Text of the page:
Postcoloniality in corporate social and environmental accountability

Chandana Alawattage* (Corresponding Author), Susith Fernando

*Corresponding author for this work

Research output: Contribution to journalArticlepeer-review

48 Citations (Scopus)
7 Downloads (Pure)


Using a discourse analysis of interviews with corporate managers and their published corporate sustainability information, this paper argues that corporate social and environmental accountability (CSEA) in a postcolonial context (Sri Lanka) is a textual space wherein local managers create a hybrid cultural identity through mimicking. It examines how local managers embrace and appropriate global discourses to reimagine their local managerial circumstances. They deploy a set of textual strategies – imitation, redefinition, innovation, and codification – to translate CSEA into a hybrid ‘textual(real)ity’ (i.e., interspace and duality between accounting text - textuality - and material practices - reality) whereby the global context is textualized as local and the local is contextualised as global. Nationalism, cultural ethics, and poverty enter this textual(real)ity as discursive elements that reactivate locality. A cultural notion of philanthropic giving, dana, gives local cultural authenticity to this textual(real)ity while the national politico-economic identity of poverty textualizes CSEA as a national development strategy. The paper also critiques whether these postcolonial dynamics can promote agonistic accountabilities. It contributes to the accounting literature on postcolonialism, imperialism, and globalization discourses.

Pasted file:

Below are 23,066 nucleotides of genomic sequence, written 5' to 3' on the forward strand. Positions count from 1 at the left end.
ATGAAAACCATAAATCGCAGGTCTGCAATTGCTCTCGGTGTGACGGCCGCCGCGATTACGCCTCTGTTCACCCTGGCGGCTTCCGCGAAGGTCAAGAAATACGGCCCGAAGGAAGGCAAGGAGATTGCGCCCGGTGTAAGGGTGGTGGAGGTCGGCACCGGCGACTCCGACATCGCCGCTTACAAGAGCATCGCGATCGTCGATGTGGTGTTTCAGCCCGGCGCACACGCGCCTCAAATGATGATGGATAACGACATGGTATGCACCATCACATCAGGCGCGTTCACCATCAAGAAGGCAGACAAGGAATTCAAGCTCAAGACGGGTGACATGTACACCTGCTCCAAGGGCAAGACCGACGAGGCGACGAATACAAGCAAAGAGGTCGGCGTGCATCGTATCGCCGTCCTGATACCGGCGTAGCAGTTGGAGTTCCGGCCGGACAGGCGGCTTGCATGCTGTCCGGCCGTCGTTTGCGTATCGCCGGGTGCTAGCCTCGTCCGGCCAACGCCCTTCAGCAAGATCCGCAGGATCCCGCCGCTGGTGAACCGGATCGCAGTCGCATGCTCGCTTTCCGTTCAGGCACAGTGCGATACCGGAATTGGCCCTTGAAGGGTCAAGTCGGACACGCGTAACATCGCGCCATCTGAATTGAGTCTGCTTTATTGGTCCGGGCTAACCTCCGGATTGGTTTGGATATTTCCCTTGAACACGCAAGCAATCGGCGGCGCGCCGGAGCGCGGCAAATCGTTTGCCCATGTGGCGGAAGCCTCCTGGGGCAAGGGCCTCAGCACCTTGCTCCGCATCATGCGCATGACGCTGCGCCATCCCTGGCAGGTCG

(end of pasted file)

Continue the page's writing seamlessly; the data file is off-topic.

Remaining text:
Original languageEnglish
Pages (from-to)1-20
Number of pages20
JournalAccounting, Organizations and Society
Early online date19 Jul 2017
Publication statusPublished - Jul 2017


  • postcolonialism
  • social and environmental accountability
  • Sri Lanka
  • Homi Bhabha
  • agonistics
  • globalization discourses


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